A product design graduate from the University of Sussex, Lucy Hughes, has invented a biodegradable and compostable material from fish waste and sustainable algae as a replacement for single-use plastic films.
The product, named MarinaTex, is the winner of 2019's James Dyson Award. The new bioplastic looks like conventional plastic, but unlike the latter, it can be consumed by a fish if it escapes into the ocean.
It is a translucent material and more potent than low-density polyethene (LDPE), at the same thickness. It is a great alternative to plastic for various products, including carry-bags, bakery bags, sandwich packs etc.
The material does not require particular infrastructure to dispose of and can biodegrade naturally in 4-6 weeks. The material does not require much energy to produce. The temperature required for the production process is below 100 degrees.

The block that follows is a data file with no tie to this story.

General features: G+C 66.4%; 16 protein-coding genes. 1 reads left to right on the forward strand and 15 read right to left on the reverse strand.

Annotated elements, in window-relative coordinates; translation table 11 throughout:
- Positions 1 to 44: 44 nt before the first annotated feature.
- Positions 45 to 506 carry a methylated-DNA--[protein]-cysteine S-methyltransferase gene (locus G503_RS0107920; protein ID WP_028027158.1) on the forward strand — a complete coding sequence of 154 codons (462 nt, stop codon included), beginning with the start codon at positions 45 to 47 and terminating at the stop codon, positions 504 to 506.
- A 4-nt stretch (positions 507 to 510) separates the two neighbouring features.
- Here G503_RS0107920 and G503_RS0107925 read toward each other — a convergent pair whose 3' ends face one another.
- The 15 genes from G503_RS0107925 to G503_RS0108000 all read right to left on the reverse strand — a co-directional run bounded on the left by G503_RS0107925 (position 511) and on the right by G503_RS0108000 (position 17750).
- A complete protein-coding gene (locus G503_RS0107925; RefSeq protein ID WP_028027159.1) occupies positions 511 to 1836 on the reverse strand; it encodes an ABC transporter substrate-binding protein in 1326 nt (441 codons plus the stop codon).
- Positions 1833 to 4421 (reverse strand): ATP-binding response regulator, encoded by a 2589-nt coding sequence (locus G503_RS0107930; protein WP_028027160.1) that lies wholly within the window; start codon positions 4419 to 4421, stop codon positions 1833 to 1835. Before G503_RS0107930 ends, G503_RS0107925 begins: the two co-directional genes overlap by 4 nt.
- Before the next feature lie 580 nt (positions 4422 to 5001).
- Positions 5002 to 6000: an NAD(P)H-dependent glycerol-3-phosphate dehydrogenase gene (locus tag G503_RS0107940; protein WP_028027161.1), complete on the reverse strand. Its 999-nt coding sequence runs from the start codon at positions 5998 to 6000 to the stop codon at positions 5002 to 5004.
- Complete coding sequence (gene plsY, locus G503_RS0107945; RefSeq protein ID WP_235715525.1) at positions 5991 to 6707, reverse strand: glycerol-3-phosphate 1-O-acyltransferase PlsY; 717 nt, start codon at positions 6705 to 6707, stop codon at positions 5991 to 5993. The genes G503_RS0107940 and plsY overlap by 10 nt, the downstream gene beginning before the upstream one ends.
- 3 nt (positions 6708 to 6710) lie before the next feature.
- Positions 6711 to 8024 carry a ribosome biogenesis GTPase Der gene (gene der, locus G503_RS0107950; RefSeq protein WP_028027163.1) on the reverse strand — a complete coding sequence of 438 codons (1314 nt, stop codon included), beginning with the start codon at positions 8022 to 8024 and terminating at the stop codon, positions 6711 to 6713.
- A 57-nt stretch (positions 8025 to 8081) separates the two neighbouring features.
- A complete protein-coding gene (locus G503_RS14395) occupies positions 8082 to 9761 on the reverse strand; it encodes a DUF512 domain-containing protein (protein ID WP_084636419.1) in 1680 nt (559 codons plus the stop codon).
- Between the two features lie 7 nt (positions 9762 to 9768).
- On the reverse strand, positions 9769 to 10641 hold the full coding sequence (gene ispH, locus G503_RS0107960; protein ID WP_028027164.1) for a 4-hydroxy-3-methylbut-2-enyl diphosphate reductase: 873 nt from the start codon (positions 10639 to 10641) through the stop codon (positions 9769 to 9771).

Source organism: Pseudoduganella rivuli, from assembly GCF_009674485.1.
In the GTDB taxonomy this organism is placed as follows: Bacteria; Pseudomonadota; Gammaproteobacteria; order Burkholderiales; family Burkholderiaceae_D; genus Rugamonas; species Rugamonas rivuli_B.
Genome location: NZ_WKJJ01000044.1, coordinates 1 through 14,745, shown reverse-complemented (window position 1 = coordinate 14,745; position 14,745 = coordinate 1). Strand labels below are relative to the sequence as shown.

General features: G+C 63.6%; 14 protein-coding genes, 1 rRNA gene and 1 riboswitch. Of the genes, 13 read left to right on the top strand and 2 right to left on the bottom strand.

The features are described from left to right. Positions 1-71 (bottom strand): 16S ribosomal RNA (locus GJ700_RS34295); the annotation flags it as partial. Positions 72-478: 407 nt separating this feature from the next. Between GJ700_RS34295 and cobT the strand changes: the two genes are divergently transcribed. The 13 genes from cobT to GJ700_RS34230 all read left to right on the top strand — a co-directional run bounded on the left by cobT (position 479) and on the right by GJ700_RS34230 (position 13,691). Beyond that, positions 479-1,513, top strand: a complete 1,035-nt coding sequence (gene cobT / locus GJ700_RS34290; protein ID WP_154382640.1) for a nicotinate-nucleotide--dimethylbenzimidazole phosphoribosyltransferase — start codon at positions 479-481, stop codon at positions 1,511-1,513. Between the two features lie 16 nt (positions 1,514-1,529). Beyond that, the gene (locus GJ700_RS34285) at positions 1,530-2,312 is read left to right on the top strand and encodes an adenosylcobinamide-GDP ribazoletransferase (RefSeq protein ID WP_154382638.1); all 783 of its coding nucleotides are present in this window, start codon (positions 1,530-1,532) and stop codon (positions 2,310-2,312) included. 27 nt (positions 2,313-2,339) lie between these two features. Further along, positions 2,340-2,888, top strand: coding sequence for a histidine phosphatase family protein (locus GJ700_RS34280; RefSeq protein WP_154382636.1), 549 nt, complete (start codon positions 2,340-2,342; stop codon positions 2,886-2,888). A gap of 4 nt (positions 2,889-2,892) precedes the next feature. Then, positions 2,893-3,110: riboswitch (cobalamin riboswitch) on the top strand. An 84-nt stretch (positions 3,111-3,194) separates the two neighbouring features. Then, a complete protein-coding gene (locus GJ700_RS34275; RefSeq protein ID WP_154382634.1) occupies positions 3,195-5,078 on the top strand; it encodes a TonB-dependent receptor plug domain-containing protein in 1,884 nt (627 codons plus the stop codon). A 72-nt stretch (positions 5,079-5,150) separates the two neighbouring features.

Hughes created MarinaTex as a final year project at the university. She was keen to develop something out of waste products.
Through a university tutor, she contacted MCB Seafoods, a fish processing plant and wholesaler in Newhaven, England. After having a plant tour, she identified various waste streams to work with, including offal, blood, crustacean & shellfish exoskeletons and fish skins & scales.
After researching, she worked on fish skins and scales, as both have more flexibility and strength, enabling proteins compared to the other products. According to the official website, the product underwent 100 different experiments.
"Another unique feature about the material is that it is partly comprised of a waste stream. This reduces strain on resources and diverts waste from landfill. It is also part of a sea plant. This crop does not need freshwater or fertilisers to grow and locks in carbon. Furthermore, the material has been shown to have a higher tensile strength than LDPE at the same thickness. This shows that the sustainable option does not sacrifice quality," the official website reads.